as long as the parent wants. Of course during RSV there are restrictions to no visitors under the age of 13.

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  • 2 years later...
  • 3 weeks later...
We allow siblings over the age of 16 to visit unrestricted, and siblings under that age to visit once (or twice for an extended stay patient) with a Child Life Specialist who can guide them in appropriate hygiene and contextualize the experience.

Is there any recommended or evidence based sibling/any other attender visiting policies available for NICU

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  • 3 years later...

Long time gone since last post. We start to develop a visiting policy. But - the deeper the insight - the greater the Problem. Peluso AM J Perinatol 2015 Aug; 35 (8) 627-30 described  increased rate of RSV-Infections during RSV - Season in the "visiting Group": worth reading. We thing about medical checks of the young visitors, complette vaccination, single room visits only, Age-restriction (only > 6 years), written parents consent, Time Limitation for those under 12 years. Sounds a Little bit  too elleboratated but in time of high hygienic susceptibility and bad expierences of German NICUS with "outbreakes" of MRGNs we have to be carefull.

We have no place for careing for siblings at the time parents visit the preemies (an aditional Problem).

there are People anywhere with written policies and/or expierence?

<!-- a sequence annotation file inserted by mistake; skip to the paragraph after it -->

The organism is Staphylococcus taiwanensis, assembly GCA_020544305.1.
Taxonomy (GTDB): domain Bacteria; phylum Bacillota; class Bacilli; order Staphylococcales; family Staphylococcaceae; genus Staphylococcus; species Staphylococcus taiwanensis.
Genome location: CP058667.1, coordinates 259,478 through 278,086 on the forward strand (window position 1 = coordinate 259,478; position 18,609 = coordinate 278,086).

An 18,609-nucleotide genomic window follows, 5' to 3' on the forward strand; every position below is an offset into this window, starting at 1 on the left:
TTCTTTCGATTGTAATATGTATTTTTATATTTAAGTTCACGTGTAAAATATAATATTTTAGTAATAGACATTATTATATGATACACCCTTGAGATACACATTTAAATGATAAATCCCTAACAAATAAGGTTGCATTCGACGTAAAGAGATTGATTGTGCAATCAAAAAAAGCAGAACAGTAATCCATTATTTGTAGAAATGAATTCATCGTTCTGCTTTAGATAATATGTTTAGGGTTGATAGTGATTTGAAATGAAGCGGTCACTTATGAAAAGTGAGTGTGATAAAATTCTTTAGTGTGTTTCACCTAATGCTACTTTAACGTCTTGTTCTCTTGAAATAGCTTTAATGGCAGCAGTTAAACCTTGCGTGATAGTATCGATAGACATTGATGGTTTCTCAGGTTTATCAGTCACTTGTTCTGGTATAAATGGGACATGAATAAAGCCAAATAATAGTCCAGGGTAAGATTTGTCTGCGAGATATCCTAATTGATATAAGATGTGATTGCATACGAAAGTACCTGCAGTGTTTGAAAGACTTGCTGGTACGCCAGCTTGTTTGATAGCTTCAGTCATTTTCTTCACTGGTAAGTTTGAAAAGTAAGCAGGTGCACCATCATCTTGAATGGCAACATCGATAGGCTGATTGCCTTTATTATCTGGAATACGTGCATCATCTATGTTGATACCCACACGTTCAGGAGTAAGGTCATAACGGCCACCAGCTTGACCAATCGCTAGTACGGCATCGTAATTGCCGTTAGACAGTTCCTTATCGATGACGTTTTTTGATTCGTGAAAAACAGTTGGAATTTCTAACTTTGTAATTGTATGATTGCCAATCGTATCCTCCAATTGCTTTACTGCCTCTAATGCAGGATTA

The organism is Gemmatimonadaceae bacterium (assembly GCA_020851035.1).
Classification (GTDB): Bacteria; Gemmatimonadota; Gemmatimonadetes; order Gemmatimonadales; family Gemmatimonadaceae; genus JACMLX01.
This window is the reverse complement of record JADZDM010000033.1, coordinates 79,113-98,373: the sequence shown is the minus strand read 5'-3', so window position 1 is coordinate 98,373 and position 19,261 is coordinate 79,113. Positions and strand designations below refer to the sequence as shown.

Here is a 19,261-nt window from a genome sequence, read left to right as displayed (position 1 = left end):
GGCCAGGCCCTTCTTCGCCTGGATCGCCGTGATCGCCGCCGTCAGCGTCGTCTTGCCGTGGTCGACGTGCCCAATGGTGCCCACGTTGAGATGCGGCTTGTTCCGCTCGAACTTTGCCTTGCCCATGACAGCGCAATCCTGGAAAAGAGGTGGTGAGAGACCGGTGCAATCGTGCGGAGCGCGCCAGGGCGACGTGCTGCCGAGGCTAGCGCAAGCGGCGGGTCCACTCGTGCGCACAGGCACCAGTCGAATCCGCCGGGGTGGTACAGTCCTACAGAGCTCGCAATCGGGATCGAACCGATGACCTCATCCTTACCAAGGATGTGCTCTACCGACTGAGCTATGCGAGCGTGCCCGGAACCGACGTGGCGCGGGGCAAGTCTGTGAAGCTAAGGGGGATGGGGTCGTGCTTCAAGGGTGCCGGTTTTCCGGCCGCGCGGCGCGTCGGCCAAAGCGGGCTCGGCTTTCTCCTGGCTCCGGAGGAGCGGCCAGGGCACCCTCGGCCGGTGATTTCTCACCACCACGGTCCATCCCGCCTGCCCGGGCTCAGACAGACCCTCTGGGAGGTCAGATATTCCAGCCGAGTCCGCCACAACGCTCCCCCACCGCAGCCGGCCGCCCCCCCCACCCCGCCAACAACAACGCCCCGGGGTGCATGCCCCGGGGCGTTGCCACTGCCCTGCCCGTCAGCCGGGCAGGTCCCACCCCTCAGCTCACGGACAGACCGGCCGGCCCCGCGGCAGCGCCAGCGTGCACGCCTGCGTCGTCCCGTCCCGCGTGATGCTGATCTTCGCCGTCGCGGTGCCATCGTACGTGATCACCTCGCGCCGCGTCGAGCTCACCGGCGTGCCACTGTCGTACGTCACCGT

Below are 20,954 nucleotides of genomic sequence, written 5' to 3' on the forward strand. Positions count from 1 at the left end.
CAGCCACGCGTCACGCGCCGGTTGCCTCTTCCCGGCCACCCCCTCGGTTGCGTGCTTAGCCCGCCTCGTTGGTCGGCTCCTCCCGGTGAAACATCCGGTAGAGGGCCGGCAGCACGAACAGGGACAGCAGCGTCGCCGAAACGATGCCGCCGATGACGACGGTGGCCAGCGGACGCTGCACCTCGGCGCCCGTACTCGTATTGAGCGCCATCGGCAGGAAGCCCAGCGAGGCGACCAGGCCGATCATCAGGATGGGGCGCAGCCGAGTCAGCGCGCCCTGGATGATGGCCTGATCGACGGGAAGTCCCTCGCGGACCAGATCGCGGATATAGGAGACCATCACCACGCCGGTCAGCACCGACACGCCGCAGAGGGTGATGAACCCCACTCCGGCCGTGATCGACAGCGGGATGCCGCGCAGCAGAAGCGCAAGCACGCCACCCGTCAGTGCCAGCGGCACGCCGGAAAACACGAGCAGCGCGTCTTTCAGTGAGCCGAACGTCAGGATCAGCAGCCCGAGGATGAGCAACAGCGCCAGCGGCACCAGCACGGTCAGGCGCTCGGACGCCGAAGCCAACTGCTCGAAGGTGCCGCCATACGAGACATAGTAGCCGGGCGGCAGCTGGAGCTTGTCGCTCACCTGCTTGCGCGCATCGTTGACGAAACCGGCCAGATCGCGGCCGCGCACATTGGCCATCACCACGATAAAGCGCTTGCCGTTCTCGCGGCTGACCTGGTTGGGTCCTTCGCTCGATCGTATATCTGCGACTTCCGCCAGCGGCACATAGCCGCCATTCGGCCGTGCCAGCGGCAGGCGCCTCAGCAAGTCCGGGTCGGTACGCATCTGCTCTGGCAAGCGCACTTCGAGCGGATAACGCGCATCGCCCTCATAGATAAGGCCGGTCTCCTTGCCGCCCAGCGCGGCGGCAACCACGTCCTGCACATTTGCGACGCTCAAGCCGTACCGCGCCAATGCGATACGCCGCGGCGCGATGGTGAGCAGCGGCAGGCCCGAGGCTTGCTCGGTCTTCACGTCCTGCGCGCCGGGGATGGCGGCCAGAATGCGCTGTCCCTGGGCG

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  • 1 month later...

During "non flu season" we have 24hr open family visiting. We have parents fill out a "sibling visiting" form attesting that the siblings have been fever, cough, congestion & rash free for the past 48hrs. The parents fill out the form once & we expect that they will not bring in children if the situation changes. No other children under 18 yrs allowed. 

We do have issues around the children not being monitored or contained by parents. We also have a nearby visiting room with a few toys that parents can trade off visiting the baby & containing the siblings. 

"Flu season" as announced by the state department of public health - likely 11/1-5/1 closes visiting to siblings.

we have had a few (over many years), contained (2 babies at a time) RSV outbreaks. We have recently had to move babies into our isolation room for viral respiratory symptoms & put on droplet/ contact precautions. These babies all had ill family members.

rigorous hand washing policy & constant hand gelling as modeled by staff helps, but it is a difficult balance between being family friendly & protecting our babies. We encourage FaceTime & have 2 iPads on the unit for this purpose as a visiting substitute.

Best, Gayle